From the moment I saw those two blue lines, time seemed to slow down. Suddenly…
Getting a great night’s sleep while expecting a baby is often easier said than done! Whether you are a back or side sleeper, the position you previously found perfectly comfortable may now have to change. As your pregnancy progresses and the size of your bump increases, it is likely to be far more difficult to find a spot that works for you.
What sleeping position is advised?
Sleeping on your side with your legs bent is recommended as the most beneficial sleeping position for both you and your baby. This will take away the pressure of the baby’s weight from your uterus, therefore allowing the blood to flow making your heart’s job far easier. Your kidneys will also benefit, as being on your side will help eliminate fluids from your body, which will in turn reduce swelling in your ankles, feet, and hands.
What sleeping position should be avoided?
While pregnant, sleeping on your back should be avoided if possible as it makes it increasingly difficult for your blood flow to pass round your body. This can lead to you feeling lightheaded and dizzy plus has the ability to interfere with delivery of the things your baby needs to grow.
The sheer weight of your bump, along with the laxity in your joints increasing as your body prepares for birth can unfortunately result in strong aches and pains. Try using a pillow between your legs for added comfort and reduce backache during the night. A specialised pregnancy pillow could be useful to solve this issue or a folded throw or small cushion placed in the small of your back works well to improve your sleeping posture too. Although, before you invest in a costly pregnancy pillow it is worth trying out other strategies first as you may find a further purchase isn’t required. It may be useful to get used to sleeping on your side early on in the first trimester your pregnancy, as it will make things easier as your due date draws closer.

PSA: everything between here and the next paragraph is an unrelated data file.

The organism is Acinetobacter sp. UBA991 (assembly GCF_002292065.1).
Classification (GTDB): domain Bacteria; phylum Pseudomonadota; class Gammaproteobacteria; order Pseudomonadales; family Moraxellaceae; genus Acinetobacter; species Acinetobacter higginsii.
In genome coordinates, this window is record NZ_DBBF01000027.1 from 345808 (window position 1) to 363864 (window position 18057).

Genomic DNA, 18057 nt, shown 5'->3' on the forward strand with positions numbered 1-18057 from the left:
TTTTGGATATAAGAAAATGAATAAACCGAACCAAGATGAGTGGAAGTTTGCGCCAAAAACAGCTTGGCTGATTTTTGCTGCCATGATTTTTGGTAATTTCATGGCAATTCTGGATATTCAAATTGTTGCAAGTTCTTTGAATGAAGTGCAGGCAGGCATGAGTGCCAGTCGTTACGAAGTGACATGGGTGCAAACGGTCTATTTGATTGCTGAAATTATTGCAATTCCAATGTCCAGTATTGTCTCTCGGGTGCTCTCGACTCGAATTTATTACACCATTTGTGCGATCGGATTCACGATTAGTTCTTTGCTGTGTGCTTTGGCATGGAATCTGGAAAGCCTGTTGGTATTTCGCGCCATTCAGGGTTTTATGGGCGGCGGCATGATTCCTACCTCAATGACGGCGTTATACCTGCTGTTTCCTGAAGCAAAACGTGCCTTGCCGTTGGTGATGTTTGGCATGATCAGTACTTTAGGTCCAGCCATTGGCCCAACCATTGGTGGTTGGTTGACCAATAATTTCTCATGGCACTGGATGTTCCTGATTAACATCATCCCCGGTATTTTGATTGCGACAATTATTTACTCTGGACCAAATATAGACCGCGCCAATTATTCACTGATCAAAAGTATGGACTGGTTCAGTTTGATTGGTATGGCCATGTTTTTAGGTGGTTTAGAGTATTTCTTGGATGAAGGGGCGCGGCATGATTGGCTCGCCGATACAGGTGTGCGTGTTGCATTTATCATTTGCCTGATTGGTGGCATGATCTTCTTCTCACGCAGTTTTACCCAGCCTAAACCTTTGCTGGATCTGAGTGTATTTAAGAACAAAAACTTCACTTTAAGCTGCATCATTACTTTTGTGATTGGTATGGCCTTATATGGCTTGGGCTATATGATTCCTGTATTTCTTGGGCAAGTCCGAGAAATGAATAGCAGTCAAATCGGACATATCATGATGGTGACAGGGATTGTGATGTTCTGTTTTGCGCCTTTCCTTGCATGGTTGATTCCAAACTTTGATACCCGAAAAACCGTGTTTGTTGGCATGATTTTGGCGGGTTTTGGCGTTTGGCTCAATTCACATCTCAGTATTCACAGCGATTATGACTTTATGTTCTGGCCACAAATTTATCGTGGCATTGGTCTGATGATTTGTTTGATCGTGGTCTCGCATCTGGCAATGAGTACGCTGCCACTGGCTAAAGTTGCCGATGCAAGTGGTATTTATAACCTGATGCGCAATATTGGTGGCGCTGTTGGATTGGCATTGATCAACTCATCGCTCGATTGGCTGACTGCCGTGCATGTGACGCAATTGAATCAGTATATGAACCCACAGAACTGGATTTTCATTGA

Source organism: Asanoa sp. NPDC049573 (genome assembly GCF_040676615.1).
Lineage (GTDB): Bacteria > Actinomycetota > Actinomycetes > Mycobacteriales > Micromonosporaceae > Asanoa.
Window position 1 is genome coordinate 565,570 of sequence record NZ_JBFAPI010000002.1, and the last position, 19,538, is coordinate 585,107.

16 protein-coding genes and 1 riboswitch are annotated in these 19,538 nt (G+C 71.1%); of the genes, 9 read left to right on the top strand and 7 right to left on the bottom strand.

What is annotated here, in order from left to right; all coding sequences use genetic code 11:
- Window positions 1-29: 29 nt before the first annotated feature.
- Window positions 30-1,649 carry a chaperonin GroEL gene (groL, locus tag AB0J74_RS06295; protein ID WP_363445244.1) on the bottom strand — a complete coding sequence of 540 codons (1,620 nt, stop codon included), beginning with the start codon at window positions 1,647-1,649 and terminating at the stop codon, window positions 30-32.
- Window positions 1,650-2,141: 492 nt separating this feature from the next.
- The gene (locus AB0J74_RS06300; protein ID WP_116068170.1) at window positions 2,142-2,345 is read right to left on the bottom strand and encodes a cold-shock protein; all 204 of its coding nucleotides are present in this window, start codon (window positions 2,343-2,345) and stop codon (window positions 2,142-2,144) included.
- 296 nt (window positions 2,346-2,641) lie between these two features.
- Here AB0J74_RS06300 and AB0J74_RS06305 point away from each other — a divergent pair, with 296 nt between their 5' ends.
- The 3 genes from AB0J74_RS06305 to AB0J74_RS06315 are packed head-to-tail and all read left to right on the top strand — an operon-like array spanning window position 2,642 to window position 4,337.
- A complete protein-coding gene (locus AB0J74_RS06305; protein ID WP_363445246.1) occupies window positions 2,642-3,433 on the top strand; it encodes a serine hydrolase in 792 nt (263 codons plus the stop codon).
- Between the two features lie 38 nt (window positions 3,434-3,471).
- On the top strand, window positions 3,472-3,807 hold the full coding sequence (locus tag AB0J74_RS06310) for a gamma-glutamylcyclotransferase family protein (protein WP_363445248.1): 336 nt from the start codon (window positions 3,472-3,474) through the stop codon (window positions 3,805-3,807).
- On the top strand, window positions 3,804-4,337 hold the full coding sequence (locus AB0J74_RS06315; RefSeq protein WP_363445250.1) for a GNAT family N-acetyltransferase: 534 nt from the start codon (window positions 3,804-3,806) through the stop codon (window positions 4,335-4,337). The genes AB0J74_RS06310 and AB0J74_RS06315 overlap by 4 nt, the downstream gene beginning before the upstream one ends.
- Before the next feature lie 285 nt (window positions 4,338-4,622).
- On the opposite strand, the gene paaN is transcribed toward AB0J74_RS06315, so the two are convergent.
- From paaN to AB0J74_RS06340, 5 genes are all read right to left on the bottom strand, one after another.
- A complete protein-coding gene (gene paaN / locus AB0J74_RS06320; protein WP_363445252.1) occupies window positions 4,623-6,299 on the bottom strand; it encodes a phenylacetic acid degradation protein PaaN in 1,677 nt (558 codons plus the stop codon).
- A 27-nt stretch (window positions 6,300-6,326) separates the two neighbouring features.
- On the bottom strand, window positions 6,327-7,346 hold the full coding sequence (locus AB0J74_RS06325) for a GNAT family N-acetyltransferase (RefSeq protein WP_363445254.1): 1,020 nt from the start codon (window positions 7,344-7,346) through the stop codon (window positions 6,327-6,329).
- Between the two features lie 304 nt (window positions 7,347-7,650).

If you struggle from shortness of breath during your pregnancy, try propping yourself up into an incline with a few pillows under your head and back. This will increase airflow allowing you to breathe easier. Sleeping at a forty-five degree tilt can prevent a lot of the compression. Additionally, heartburn symptoms while you are in bed will be reduced by this technique.
Pillows are also a good way to help you experiment until you find a comfortable position for you and eliminate the constant tossing and turning. Place a pillow behind your back to act as a barrier to prevent you from moving onto your back while you are asleep as this is likely to be a far more uncomfortable position.
Although Mums-to-be are advised to sleep on their side, do not panic if you roll onto your back during the night this is completely normal. Waking up in a completely different position to when you fell asleep is not uncommon. After all, you will be aware that once your little one arrives sleep may be a thing of the past so it is essential you make the most of every hour during pregnancy!